NGOs financed by George Soros have hit out at plans to reform the EU
A number of NGOs funded by the Hungarian-American Europhile business magnate have complained about proposals from four central European states to take power away from the bloc and hand it back to member states, a report by EuroActiv has revealed.
Leaders of the Visegrád group of Poland, Hungary, Slovakia and the Czech Republic are thought to be drafting plans to minimise bureaucracy and regulations within the European Union which they believe does not benefit their countries.
Opposition to open borders, refugee quotas and a wish for more free trade and strengthened ties between the EU and the US are all issues believed to be being considered for the proposal.
Strengthening the sovereignty of member states will be harmful for the Polish position in Europe
The plan will be a joint addition to the Rome Declaration which will outline the future of the EU and will be released to mark the 60th anniversary of the creation of the bloc next month.
Despite no confirmed details of the proposals being released yet, NGOs funded by George Soros have spoken out about increased national sovereignty within the EU.
Katarzyna Pełczyńska-Nałęcz, director of the Open Europe Programme at the Stefan Batory Foundation in Poland, told EurActiv: “Strengthening the sovereignty of member states will be harmful for the Polish position in Europe.”
She said Poland has one of the weakest economies in the bloc so decreasing the role of supranational institutions will weaken the Polish bargaining strength.
The Stefan Batory Foundation was established by Mr Soros in the 1980s to support the development of an open, democratic society in Poland.
Viktor Orban has spoken out about Mr Soros attempting to influence Hungarian politics
But Jarosław Kaczyński, chairman of Poland’s ruling Law and Justice Party (PiS), has been highly critical of the way the EU handled the migrant crisis, saying it risks the “liquidation of the civilisation that grew out of Christianity” in Europe.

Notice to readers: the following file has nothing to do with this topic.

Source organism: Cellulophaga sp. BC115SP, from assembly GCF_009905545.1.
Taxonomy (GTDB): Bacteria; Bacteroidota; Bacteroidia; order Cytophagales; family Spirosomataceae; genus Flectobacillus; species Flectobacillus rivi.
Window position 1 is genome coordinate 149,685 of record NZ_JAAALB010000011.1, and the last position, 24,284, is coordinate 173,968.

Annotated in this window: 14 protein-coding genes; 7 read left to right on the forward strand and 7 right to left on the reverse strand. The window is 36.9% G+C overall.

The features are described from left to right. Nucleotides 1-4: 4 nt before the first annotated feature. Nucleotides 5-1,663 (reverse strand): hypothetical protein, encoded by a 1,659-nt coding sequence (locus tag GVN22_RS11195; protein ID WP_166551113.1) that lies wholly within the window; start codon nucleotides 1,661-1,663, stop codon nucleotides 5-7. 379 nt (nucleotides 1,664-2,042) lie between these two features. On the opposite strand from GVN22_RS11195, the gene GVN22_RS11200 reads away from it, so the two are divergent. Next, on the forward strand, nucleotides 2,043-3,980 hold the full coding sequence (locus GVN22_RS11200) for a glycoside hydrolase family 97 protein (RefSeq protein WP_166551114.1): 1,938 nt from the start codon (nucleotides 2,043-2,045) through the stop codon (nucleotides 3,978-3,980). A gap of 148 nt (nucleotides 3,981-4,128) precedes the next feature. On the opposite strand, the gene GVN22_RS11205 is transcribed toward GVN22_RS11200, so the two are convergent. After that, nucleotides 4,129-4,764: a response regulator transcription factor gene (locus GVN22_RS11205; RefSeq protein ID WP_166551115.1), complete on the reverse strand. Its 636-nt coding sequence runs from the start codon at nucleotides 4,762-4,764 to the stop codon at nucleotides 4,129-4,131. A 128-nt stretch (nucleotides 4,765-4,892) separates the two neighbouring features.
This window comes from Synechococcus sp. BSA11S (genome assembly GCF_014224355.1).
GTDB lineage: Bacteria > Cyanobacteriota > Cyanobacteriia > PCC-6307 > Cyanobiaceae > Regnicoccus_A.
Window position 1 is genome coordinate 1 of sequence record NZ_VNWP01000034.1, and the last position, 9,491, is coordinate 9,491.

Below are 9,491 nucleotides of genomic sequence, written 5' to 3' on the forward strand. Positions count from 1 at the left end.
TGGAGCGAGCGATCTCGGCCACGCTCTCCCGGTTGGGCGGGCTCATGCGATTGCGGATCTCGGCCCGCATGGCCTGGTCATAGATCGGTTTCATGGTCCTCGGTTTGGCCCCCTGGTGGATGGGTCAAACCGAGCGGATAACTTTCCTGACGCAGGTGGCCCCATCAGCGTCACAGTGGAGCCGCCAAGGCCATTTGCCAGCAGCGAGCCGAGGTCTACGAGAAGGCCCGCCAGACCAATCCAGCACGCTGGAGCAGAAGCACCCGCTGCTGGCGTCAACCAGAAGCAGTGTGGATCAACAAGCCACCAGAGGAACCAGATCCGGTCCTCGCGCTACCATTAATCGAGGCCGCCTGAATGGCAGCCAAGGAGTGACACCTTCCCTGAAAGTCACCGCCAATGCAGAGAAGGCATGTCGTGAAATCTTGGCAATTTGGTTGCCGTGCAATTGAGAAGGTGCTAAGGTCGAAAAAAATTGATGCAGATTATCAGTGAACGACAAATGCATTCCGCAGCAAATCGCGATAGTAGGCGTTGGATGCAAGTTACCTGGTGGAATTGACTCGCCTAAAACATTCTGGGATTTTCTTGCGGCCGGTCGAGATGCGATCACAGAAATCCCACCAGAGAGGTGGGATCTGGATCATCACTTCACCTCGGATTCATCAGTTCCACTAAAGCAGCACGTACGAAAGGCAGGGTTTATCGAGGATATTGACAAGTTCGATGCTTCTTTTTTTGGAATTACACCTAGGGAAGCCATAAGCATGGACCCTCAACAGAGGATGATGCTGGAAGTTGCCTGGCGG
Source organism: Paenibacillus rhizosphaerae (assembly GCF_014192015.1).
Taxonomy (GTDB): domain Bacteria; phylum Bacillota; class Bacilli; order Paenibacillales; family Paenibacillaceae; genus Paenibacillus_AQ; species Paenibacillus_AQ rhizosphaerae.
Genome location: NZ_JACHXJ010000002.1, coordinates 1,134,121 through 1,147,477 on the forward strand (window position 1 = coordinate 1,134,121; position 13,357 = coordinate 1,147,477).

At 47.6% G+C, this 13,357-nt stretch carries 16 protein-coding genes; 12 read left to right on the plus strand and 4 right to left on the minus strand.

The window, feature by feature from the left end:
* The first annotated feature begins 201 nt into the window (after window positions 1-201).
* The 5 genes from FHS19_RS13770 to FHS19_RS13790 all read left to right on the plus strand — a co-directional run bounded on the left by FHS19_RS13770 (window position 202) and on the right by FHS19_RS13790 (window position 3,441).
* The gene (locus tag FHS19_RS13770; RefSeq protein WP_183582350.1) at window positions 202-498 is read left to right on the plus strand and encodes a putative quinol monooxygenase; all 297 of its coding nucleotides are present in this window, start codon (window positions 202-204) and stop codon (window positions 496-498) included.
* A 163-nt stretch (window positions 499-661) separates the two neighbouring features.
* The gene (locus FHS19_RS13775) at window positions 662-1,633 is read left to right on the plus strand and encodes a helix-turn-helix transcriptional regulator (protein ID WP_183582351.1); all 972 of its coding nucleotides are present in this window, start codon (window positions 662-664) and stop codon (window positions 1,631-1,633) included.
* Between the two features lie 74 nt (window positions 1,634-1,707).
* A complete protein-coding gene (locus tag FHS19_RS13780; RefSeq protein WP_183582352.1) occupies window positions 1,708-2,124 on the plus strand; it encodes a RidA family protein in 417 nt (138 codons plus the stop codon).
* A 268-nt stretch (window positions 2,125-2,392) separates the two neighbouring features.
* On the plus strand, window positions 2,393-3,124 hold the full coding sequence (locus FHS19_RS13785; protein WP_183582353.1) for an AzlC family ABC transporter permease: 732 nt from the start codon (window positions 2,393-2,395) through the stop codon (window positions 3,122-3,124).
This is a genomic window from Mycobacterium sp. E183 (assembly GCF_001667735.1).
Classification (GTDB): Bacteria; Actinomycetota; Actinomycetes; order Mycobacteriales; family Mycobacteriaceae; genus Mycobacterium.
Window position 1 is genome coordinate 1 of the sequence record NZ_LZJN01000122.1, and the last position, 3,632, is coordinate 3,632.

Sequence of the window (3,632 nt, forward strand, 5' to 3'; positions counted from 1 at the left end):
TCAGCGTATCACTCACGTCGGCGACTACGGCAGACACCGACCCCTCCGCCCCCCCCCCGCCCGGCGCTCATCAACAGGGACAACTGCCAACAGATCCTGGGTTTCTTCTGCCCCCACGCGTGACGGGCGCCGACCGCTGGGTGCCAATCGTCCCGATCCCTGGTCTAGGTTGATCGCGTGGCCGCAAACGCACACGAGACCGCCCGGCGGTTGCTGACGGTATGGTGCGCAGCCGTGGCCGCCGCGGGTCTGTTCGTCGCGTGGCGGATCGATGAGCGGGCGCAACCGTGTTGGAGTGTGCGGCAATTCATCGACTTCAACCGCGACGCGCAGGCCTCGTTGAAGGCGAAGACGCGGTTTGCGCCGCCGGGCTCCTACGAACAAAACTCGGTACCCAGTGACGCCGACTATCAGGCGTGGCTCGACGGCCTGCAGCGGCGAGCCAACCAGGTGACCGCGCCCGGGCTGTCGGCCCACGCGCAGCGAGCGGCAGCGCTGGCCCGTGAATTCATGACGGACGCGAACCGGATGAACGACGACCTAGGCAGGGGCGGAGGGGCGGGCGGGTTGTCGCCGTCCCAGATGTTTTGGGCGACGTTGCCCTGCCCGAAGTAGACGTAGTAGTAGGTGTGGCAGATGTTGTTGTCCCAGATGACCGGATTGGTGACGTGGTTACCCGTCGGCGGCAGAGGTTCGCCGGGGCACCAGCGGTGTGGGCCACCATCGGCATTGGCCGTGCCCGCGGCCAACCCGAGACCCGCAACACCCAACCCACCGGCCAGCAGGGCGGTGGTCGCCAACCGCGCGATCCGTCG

He has also been outspoken about Brexit, saying it is an opportunity to push for treaty changes which will “strengthen the nation-states and reduce the jurisdiction of the Union”.
In Hungary, Róbert Csehi from the Soros-funded Central European University, defended the European Commission by saying they operate under strict rules.
He said: ““In most cases, the blame can be put on intergovernmental institutions and member states.
“Between 2010-2013 the euro crisis was thoroughly managed in the European Council and the Council, with only marginal contribution from the Commission.”
Jarosław Kaczyński, chair of Poland's ruling party, has been outspoken about the migrant crisis
Mr Soros is known for his love of the EU
He added if Hungarian Prime Minister Viktor Orbán, known for his Eurosceptic views, is unhappy with the EU’s decision-making policy he should try to build a coalition within the European council and make a proposal for changing the EU treaty.
Late last year Mr Orban vowed to lead a “cultural counter-revolution” with Poland’s Mr Kaczyński to overhaul the EU.
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Speaking at a conference in September, said: “There is a saying in Hungary that if you trust somebody, we say ‘you can steal horses together’.
“There are a few stables, and one particularly large one called the EU, where we can steal horses with Hungarians.”
On Monday the Hungarian Prime Minister hit out directly at Mr Soros during his state of the nation address as he warned NGOs funded by the Hungarian billionaire were trying to influence politics in countries with anti-globalist governments.
He said: “Here there are large predators swimming in the water and this is the transnational empire of George Soros.”
Hungary’s foreign minister Péter Szijjártó last month spoke out against Mr Soros, saying it was “very clear he would like this government to fail, he would like to kind of ‘fire’ this government because he doesn’t like our approach, doesn’t like our policies – but it’s not George Soros who has to make that decision, it’s the Hungarian people. We find it very anti-democratic”.
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